Sean Trevor Augustin (Free Malaysia Today)

Tehmina Kaoosji (Bernama TV)

Uihua Cheah (

Vincent Tan

Here’s hoping we will be able to serve the fraternity better in the term to come.

The New Lineup

Like every nation that espouses democracy, we to hold elections.

Accept the one we had a few months ago wasn’t rigged and results were in almost immediately.

So here is the new line-up:


Chak Onn Lau (


Gan Pei Ling (The Malaysian Insight)


Qishin Tariq (The Star)

Board members

Tehmina Kaoosji (Freelance broadcast journalist)

Vincent Tan (The Star)

Sean Augustin (Free Malaysia Today)

Priya Kulasagaran (Freelance writer)

Pay you, pay me: Results of IOJM’s Media Salary Survey

KUALA LUMPUR, Oct 9, 2018: Malaysia’s first ever Media Salary Survey for journalists was released this morning, by the Institute of Journalists Malaysia (IOJ) at the Cooler Lumpur Festival taking place in Publika shopping mall.

The online survey saw 208 professionals taking part, with over 63.8% comprising reporters.

Participants with more senior positions, such as section editors and management editors also took part in the survey.

Out of 208 respondents, 54.3% of survey respondents hailed from English-language media, 19% from Bahasa Malaysia, the remaining 25.6% from Chinese media.

The majority of the respondents were in the category of writer/journalists, with average salaries of RM3,619.14.

However, the responses also showed Chinese-language reporters and writers earning substantially lower than their English or Malay-language counterparts, averaging RM2,678.70, compared to RM4,310.07 for English language writers and RM3,432.20 for BM writers.

While all writers start around the same salary, it was found that with more years of experience, the hikes in wages were significantly less for Chinese media.

Interestingly, the survey results also showed that female writers generally earned more than their male counterparts when the results were broken down by number of years in the industry.

While nearly 60% of survey respondents said they put in 9 to 10 hours in a typical workday, another 19% said they worked 8 hours or less.

Also, over 40% of respondents believed their media organisations were profitable, whereas 35% said otherwise for their companies, and a further 22% said they did not know how their companies were faring financially.

The survey was released during the one of the festival’s panel workshops – “Saving Journalism in the Age of Social Media”. IOJ Chairman Chak Onn Lau, who presented the results, said the salary survey was part of IOJ’s aim in improving Malaysia’s professional journalism talent.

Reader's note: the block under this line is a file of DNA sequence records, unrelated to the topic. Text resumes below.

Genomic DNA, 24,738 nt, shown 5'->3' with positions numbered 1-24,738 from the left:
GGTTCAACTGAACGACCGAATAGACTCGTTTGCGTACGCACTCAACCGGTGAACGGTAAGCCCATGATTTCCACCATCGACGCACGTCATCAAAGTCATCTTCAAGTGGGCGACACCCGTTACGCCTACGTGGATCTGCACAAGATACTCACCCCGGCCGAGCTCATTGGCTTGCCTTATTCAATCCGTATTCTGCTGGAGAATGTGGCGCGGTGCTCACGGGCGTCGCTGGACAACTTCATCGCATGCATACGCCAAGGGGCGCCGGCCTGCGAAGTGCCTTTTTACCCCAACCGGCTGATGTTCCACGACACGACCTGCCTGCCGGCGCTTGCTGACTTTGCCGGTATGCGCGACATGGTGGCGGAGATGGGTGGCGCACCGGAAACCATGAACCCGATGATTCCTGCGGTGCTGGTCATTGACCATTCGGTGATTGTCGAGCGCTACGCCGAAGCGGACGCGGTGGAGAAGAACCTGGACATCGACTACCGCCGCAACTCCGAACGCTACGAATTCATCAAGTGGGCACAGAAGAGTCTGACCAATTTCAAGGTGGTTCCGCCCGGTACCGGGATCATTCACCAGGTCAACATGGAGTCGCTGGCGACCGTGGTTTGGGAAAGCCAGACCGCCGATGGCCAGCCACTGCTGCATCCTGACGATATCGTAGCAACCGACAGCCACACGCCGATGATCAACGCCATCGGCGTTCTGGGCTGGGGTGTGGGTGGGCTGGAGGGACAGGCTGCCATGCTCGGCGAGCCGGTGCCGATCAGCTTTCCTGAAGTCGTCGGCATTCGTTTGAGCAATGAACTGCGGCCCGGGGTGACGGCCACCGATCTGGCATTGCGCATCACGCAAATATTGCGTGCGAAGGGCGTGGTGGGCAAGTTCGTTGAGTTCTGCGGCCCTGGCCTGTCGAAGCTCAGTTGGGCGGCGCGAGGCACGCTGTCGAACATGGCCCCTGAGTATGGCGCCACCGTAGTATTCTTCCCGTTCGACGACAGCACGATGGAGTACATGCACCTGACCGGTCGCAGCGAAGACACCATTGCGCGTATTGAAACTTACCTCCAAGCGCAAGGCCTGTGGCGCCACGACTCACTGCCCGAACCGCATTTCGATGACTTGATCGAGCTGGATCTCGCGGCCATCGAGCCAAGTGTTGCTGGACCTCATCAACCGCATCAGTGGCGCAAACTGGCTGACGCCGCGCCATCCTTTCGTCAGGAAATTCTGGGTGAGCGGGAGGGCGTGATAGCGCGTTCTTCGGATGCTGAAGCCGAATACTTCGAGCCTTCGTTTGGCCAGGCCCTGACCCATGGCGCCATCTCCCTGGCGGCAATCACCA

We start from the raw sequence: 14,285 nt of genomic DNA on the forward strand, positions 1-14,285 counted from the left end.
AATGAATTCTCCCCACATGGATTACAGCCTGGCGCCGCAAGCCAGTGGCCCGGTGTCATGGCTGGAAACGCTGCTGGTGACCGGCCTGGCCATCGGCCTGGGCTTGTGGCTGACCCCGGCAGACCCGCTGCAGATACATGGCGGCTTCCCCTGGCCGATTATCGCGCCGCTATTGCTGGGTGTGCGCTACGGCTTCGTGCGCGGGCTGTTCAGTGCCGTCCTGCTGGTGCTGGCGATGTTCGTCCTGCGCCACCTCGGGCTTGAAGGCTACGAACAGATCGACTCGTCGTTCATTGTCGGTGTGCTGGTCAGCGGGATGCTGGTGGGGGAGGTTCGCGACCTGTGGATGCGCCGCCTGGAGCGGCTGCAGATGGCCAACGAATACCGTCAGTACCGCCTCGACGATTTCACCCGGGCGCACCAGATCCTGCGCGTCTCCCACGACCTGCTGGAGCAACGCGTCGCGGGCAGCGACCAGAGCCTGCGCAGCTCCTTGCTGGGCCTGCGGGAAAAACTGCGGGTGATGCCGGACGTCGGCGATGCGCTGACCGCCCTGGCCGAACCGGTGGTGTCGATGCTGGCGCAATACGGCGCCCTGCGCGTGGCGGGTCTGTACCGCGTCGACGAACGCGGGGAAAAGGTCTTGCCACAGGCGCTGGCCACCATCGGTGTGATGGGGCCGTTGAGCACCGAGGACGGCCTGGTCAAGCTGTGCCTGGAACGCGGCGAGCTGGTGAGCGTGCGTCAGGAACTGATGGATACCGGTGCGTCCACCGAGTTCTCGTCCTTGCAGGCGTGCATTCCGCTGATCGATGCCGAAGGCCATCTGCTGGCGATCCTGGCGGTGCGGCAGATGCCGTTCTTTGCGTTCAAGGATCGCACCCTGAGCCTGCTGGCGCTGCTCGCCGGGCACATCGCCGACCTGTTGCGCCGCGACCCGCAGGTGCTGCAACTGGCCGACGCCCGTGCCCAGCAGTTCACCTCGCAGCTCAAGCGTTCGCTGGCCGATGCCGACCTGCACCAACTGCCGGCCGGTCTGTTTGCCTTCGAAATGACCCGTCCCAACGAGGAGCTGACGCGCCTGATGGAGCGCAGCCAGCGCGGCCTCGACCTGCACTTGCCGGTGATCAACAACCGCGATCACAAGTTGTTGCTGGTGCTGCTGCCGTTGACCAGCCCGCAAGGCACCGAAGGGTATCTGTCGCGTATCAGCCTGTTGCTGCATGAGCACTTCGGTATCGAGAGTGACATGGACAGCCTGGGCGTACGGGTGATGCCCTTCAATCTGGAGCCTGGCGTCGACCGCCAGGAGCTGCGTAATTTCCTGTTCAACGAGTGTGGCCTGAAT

“We thought it’d be useful for media organisations, and also journalists to know what the standards are right now, and work together to improve them,” Chak said.

While there were a lot of writers who took part in the survey, it was short on responses from photographers and higher-level media professionals such as section editors. Chak, the Editor-in-Chief for online portal Cilisos, said the salary survey next year will also aim to garner more participation from the Malay and Tamil-language media.

“The response was alright, but we hope to get a bigger sample size next year, so that we can obtain more accurate data about the local media industry,” Chak said.

Chak also thanked media database company Telum Media for their help in broadcasting the survey in its regular industry updates to media professionals in Malaysia.

Those interested in the details of the salary survey may email the IOJ at, for copies of the slide presentation

Malaysian media editors agree to pursue the formation of a Press Ombudsperson

On February 6, 2018, the World Association of Newspapers and News Publishers (Wan-IFRA)’s Media Freedom Committee Malaysia (MFC Malaysia) organised a closed-door Roundtable for Malaysian media editors in Kuala Lumpur.

This is the second such roundtable that was organised by MFC Malaysia, with the first roundtable, which was also first-of-its-kind in Malaysia, being held on August 1, 2017.

While the first roundtable gave a platform for decision-makers in the Malaysian media landscape to discuss common challenges facing the press in Malaysia, the second roundtable specifically discussed the possibility of setting up a Press Ombudsperson in Malaysia.